6. FrankKalis Moderator

    Well, essentially I guess I am suggesting not to rely on other suggestions, but rather make his own experience and draw the right conclusions from them. There is nothing absolute here. For some systems a fragmentation of 5% might have an effect on performance. Other systems might work well with fragmentations of 30% or above. I am beginning to think that you should rather sit back, relax, and think about what you are really trying to achieve. Maybe something like Qure from http://www.dbsophic.com/ could be a good start to get an idea on overall performance of a system. Once you get the big picture, you can drill down into the fine tuning of certain aspects of the system.
  7. preethi Member

    We do rebuild or reorg the indexes periodically. but they are not based frequency, but on fragmentation and size.
    1. If the fragmentation level is smaller (We have our own threshold which I do not want to push to you) we go with Reorg.
    2. Small indexes could be rebuilt during off peak time of weekdays.
    3. Indexes on large tables (Or wide indexes) which may take longer time to rebuild/reorg we do it during week ends
    Recently I saw an article from Paul Randal, where he says reorg cannot be rolled back. He suggests that we can use that to reorganize the table on chuck by chuck basis. Good article to try out.
  8. preethi Member

  9. satya Moderator

    I believe the answers here are really pointing out to the solution but your question is not clear enough to clarify further, you need to comeup with better explanation of hardware, databases (number), tempdb settings and SQL Server version (service pack levels) to get further information on the matter.
  10. mmarovic Active Member

    Just one more thing. In general, you should care about index fragmentation and statistics of large tables only. Rebuild indexes on smaller tables when they outgrow the status and become large :)
  11. MichaelB Member

    I know this is an old thread.. sorry.. been away and busy lately.
    always remember... too many stats will confuse the optimizer. if you have autocreate stats on a heavily used OLTP system, then I would recommend deleteing all the WA_ stats, then running with autocreate on for one or two weeks to capture standard workload, then turning it off. Maintain those indexes with some FULLSCAN and enjoy good performance. I have had systems that had many many WA_ autocreated stats and when we deleted them , performance dramatically increased. actually had one where performance was suddenly terrible with a table, removed those old stats then BAM! great perfomace returned. ahh the wonder of SQL Server..!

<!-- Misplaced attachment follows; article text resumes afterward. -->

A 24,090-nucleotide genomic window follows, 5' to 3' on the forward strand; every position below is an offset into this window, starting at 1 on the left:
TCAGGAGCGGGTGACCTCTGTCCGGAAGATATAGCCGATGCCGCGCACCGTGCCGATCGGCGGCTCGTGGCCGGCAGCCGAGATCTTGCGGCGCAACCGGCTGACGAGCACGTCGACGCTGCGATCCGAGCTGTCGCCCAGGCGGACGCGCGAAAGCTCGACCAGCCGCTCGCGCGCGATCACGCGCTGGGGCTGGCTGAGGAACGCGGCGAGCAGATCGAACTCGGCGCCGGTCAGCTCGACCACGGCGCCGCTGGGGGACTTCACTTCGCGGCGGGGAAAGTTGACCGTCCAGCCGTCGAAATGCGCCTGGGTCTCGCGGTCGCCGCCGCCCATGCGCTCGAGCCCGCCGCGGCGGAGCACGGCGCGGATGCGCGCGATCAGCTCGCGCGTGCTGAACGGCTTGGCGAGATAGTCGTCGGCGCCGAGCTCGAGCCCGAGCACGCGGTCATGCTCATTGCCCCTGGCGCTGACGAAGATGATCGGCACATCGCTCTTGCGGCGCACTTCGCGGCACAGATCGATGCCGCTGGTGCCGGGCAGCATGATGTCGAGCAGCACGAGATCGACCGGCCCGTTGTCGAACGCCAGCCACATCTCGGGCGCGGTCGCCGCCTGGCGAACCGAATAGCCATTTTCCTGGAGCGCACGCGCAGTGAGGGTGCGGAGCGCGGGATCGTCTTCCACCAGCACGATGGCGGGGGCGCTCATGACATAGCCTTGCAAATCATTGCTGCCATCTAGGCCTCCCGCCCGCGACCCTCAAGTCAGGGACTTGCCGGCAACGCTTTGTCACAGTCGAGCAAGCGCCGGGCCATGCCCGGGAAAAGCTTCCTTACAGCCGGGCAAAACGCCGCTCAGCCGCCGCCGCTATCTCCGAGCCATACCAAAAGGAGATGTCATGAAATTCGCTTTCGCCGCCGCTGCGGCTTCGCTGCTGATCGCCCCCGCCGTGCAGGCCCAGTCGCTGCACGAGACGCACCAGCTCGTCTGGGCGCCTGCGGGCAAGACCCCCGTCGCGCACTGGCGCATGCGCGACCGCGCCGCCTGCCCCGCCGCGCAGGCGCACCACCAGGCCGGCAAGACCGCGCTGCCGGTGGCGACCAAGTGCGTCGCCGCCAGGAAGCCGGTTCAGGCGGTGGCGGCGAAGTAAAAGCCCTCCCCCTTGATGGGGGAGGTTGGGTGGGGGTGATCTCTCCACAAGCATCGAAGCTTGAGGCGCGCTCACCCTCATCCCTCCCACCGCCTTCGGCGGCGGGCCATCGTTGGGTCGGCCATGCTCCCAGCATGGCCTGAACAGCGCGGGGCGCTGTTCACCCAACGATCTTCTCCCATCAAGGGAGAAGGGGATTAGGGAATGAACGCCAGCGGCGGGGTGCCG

12. Luis Martin Moderator

    Interest. Really never cross my mind. Will try in some clients.
  13. MichaelB Member

    Yup. done it more than once to fix an issue:)
  14. Trev256b Member

    Hi guys - quick update:

    Satya - I found out the high cpu queries was not related to stats not being updated - so no worries there - just too many processes running for the cpu!

    Michael B - What does WA_stats stand for? can't find this.

    Frank - I'm keeping the fragmentation down as it is necessary to keep it low and the tables fragment a lot.
  15. Luis Martin Moderator

    _WA_ are statistics created by SQL to improve performance.
    Using SSMS, databases, yourdatabase, anytable, statistics you should find it.
  16. satya Moderator

    As Luis referred these are created/managed automatically by the optimizer when AUTO UPDATE STATISTICS part is processed.
    What is see here is you are jumping in to too many conclusions, in order to get clear idea explain what kind of performancwe slow down you are suffering on this system. Lets take one problem at a time.